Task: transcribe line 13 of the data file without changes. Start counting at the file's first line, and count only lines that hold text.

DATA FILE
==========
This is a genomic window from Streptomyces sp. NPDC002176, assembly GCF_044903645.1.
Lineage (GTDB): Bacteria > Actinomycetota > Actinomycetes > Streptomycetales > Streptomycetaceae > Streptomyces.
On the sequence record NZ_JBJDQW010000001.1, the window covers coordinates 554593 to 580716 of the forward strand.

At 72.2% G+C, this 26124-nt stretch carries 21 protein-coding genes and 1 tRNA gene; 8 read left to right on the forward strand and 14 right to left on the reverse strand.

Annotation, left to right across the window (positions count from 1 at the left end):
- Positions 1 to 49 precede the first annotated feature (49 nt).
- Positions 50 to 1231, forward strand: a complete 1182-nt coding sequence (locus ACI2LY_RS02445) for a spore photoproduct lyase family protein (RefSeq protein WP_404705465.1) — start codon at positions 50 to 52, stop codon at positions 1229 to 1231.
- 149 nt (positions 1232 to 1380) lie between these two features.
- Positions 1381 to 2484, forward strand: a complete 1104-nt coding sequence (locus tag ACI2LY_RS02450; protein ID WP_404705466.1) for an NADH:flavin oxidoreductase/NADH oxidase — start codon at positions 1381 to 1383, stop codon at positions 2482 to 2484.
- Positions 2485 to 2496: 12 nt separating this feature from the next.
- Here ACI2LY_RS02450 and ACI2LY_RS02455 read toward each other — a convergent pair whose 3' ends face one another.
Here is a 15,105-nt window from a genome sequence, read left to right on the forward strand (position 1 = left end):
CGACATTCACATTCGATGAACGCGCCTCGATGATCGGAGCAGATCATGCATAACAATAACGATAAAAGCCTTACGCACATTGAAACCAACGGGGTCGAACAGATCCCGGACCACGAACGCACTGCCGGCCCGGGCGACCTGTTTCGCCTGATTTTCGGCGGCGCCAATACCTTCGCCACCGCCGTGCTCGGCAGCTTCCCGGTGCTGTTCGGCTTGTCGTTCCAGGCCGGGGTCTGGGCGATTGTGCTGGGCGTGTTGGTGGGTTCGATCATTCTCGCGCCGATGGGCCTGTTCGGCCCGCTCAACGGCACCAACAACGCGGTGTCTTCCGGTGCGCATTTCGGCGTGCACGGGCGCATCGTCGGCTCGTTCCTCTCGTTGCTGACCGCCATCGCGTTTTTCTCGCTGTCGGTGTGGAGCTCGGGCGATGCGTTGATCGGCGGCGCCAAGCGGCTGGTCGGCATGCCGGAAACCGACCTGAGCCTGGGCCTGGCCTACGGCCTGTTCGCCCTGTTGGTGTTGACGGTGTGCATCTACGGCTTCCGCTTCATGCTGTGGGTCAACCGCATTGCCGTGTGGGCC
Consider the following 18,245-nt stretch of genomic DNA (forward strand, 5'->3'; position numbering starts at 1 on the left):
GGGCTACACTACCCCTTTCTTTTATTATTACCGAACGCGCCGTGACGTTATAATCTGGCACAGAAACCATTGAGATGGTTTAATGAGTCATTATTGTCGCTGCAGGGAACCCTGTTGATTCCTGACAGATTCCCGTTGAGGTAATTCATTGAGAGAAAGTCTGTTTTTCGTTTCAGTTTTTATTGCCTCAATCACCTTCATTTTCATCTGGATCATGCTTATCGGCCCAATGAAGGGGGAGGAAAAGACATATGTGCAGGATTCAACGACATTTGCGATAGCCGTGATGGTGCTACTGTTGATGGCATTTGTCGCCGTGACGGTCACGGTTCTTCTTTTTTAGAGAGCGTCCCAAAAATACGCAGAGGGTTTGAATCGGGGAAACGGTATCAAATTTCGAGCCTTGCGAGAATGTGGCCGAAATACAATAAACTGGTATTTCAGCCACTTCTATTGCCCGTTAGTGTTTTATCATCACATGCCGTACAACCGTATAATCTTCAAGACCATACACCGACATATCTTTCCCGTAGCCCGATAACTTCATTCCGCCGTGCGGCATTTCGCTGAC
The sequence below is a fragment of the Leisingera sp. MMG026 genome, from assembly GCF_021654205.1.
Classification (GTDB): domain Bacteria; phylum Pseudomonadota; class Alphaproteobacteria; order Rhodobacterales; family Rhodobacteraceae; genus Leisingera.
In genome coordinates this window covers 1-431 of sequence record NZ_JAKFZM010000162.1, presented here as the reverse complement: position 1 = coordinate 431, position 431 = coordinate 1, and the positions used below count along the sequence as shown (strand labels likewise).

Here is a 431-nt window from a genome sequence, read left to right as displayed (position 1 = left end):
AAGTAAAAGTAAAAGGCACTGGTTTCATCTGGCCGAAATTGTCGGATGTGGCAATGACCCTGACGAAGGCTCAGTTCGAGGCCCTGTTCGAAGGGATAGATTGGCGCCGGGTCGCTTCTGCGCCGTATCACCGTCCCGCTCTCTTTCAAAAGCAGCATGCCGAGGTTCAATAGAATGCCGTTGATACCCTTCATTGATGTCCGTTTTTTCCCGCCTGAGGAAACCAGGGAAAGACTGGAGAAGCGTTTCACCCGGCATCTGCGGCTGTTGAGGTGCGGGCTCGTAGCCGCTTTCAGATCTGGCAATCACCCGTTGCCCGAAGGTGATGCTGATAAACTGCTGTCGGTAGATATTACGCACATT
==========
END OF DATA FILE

CGACATTCACATTCGATGAACGCGCCTCGATGATCGGAGCAGATCATGCATAACAATAACGATAAAAGCCTTACGCACATTGAAACCAACGGGGTCGAACAGATCCCGGACCACGAACGCACTGCCGGCCCGGGCGACCTGTTTCGCCTGATTTTCGGCGGCGCCAATACCTTCGCCACCGCCGTGCTCGGCAGCTTCCCGGTGCTGTTCGGCTTGTCGTTCCAGGCCGGGGTCTGGGCGATTGTGCTGGGCGTGTTGGTGGGTTCGATCATTCTCGCGCCGATGGGCCTGTTCGGCCCGCTCAACGGCACCAACAACGCGGTGTCTTCCGGTGCGCATTTCGGCGTGCACGGGCGCATCGTCGGCTCGTTCCTCTCGTTGCTGACCGCCATCGCGTTTTTCTCGCTGTCGGTGTGGAGCTCGGGCGATGCGTTGATCGGCGGCGCCAAGCGGCTGGTCGGCATGCCGGAAACCGACCTGAGCCTGGGCCTGGCCTACGGCCTGTTCGCCCTGTTGGTGTTGACGGTGTGCATCTACGGCTTCCGCTTCATGCTGTGGGTCAACCGCATTGCCGTGTGGGCC